While motorcycle riding is safer in California than much of the country due to helmet law enforcement and the popularity of bikes with anti-lock brake systems, bikers and their families may need the services of an experienced motorcycle accident attorney to collect the compensation they deserve. The Ellis Injury Law Firm has a proven track record of successful motorcycle accident settlements and jury awards. Contact us for a free, no-obligation case review and pay us nothing unless we win money on your behalf!

Additional “scenic L.A. motorcycle routes” resources:

  1. WikiTravel – Route 66, http://wikitravel.org/en/Route_66
  2. LA Weekly – People and Places, http://www.laweekly.com/best-of/2010/people-and-places/best-twisty-motorcycle-ride-2202371
  3. California Motorcycle Adventures – Pacific Coast Highway, https://californiamotorcycleadventures.com/testimonial/harley-road-king-pacific-coast-highway/
  4. Motorcycle Roads – Pacific Coast Highway, http://www.motorcycleroads.com/75/97/California/Pacific-Coast-Cruise;-Hwy-1.html#sthash.KRy5rq9f.dpbs
  5. Motorcycle Roads – Angeles Crest Highway, http://www.motorcycleroads.com/75/1221/California/Angeles-Crest-Highway.html#sthash.kVPmtVgX.dpbs
  6. CBS Local – Top Motorcycle Rides in Los Angeles, http://losangeles.cbslocal.com/top-lists/top-motorcycle-rides-in-los-angeles/
  7. Motorcycle Central – 5 Great Motorcycle Roads in Los Angeles, http://motorcycle-central.com/5-great-motorcycle-roads-in-california
  8. Vacations Made Easy – 9 Scenic Motorcycle Routes You Should Be Riding In California, https://www.vacationsmadeeasy.com/TheBLT/CaliforniaCruising9ScenicMotorcycleRoutesYouShouldBeRiding.html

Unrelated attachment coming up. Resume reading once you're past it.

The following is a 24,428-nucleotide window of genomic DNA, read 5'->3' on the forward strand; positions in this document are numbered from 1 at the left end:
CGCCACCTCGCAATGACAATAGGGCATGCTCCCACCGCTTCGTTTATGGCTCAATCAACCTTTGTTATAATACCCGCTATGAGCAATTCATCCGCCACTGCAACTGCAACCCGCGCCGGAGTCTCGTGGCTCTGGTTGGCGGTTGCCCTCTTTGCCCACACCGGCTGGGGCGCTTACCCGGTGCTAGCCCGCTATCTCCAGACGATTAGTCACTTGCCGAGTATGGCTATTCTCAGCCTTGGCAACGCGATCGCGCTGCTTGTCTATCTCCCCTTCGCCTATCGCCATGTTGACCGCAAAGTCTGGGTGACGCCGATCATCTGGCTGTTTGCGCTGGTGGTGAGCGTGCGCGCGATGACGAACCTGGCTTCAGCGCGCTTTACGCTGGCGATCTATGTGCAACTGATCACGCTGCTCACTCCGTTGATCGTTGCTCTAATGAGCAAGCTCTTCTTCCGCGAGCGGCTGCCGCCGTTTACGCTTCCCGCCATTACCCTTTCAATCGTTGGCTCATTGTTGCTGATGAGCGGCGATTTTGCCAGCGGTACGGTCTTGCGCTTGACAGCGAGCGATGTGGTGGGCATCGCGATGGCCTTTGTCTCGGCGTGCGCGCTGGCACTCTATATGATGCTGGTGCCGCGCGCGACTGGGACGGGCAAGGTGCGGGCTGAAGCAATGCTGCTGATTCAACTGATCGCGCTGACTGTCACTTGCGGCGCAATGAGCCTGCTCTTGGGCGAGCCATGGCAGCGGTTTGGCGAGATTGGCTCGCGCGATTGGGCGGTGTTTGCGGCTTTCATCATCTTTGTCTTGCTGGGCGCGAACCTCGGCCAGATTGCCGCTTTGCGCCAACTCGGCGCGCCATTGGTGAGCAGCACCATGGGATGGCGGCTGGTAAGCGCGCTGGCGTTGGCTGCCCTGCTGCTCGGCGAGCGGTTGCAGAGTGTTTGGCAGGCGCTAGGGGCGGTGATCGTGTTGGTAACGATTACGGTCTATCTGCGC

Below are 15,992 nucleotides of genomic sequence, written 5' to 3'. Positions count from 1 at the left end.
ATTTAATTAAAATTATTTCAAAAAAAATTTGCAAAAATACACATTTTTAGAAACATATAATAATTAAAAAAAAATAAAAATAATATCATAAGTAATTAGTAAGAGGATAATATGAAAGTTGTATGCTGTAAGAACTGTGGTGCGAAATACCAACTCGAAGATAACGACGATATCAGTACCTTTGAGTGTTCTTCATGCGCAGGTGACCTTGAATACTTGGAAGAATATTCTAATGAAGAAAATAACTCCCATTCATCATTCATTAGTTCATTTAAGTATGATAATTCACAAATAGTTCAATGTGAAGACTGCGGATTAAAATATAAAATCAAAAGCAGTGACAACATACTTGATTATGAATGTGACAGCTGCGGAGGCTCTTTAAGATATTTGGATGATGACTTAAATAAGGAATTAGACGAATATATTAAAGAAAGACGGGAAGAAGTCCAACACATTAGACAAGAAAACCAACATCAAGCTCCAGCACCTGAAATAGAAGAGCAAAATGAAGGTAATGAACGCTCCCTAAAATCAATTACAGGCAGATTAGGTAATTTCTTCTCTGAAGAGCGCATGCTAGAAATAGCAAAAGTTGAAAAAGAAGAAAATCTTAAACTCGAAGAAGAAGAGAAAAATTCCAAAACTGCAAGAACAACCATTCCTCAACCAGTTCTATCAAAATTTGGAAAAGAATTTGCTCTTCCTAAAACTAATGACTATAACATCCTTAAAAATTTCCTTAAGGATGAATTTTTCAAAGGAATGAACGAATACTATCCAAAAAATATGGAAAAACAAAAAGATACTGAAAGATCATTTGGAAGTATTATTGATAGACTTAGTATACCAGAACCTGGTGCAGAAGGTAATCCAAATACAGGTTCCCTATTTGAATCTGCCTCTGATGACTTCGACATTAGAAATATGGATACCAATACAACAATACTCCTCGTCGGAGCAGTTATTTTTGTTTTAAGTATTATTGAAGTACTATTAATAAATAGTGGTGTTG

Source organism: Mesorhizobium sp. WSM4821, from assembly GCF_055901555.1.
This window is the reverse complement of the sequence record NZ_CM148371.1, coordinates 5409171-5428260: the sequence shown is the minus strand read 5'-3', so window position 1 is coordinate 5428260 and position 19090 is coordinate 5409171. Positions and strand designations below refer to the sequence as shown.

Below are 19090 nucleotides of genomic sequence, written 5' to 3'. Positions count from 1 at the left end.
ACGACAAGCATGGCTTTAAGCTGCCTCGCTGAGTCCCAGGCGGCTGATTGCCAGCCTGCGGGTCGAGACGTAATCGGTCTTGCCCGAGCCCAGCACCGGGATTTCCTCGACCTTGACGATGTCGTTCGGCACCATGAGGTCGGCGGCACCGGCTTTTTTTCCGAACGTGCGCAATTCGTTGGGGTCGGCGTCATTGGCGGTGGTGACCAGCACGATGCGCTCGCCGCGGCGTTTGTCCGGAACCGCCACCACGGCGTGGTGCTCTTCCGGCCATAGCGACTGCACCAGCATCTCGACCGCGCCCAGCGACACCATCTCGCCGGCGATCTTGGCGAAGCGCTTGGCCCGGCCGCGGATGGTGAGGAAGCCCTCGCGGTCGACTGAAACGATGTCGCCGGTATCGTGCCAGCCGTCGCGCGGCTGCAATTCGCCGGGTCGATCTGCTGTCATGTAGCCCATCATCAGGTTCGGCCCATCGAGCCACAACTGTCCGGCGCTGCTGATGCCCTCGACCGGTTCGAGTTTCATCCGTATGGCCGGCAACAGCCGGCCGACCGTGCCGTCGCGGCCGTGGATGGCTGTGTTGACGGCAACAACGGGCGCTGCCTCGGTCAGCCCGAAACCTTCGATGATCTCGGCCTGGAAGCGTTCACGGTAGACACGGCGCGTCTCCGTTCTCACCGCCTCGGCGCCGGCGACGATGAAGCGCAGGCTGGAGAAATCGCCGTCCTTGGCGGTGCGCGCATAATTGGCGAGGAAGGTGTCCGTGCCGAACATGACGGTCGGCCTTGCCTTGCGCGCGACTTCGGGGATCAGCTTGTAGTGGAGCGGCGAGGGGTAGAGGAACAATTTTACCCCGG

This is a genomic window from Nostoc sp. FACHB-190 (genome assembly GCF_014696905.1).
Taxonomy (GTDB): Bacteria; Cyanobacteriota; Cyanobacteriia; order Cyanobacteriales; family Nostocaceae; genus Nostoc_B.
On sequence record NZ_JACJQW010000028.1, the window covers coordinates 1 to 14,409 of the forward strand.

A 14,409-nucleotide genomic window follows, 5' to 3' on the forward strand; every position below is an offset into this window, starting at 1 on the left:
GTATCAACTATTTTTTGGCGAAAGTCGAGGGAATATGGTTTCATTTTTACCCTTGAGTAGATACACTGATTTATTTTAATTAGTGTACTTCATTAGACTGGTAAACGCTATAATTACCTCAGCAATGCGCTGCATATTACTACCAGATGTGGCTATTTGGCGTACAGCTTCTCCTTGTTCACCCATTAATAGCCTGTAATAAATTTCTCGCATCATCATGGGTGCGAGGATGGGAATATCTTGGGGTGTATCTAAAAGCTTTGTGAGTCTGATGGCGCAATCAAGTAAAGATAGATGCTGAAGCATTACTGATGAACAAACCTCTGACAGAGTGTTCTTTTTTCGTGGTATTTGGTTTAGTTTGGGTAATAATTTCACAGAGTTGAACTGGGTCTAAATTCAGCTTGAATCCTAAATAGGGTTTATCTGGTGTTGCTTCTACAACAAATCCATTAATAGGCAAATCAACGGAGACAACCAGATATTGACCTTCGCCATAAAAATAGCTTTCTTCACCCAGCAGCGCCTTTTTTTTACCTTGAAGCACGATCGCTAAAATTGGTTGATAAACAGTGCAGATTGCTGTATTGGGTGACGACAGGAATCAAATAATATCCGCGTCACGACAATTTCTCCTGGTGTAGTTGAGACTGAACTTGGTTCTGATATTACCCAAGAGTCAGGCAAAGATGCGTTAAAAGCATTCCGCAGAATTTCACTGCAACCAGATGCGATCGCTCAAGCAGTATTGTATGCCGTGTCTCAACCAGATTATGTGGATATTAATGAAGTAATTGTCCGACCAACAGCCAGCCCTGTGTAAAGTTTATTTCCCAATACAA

9. LA Times – Motorcycle deaths jump nationwide but fall in California. Why? http://www.latimes.com/business/autos/la-fi-hy-motorcycle-fatalities-20160517-snap-story.html

How to Apply for a Motorcycle License in CA

California is renowned for being one of the best states in the country for riding a motorcycle. Between the Sonora Pass and the Pacific Coast Cruise, bikers are hard-pressed to find more beautiful routes and spectacular views. It comes as no surprise then that the state has more than 800,000 registered motorcycles, and is home to many recreational riders who love the freedom of the open road.

If you’re contemplating getting a motorcycle license in California, the process is fairly straightforward, but will also depend on your particular situation.

Steps to get a motorcycle license in California

All residents – regardless of age – must first obtain a California driving permit before they can apply for a motorcycle license. If you are under the age of 21, this entails taking and passing a state-mandated motorcycle safety course. Those who are under 18 must have a certificate of Completion of Motorcycle Training Course (DL389) and maintain their learner’s permit for a minimum of 6 months before applying for a permanent motorcycle license.

California offers two classes of motorcycle licenses — the M1 and M2. An M1 license applies to any kind of two-wheeled motorcycle or motorized scooter that has an attached motor. An M2 license is more limiting, and only allows bikers to operate mopeds, motorized bikes and scooters.

For residents over the age of 21, you’ll need to stop by the nearest Calfornia DMV branch and:

  1. Complete the DL 44 Form for Driver’s License or Identification Card
  2. Provide proof of identity with an original birth certificate or passport
  3. Pass the California written motorcycle test
  4. Pass the motorcycle driving test*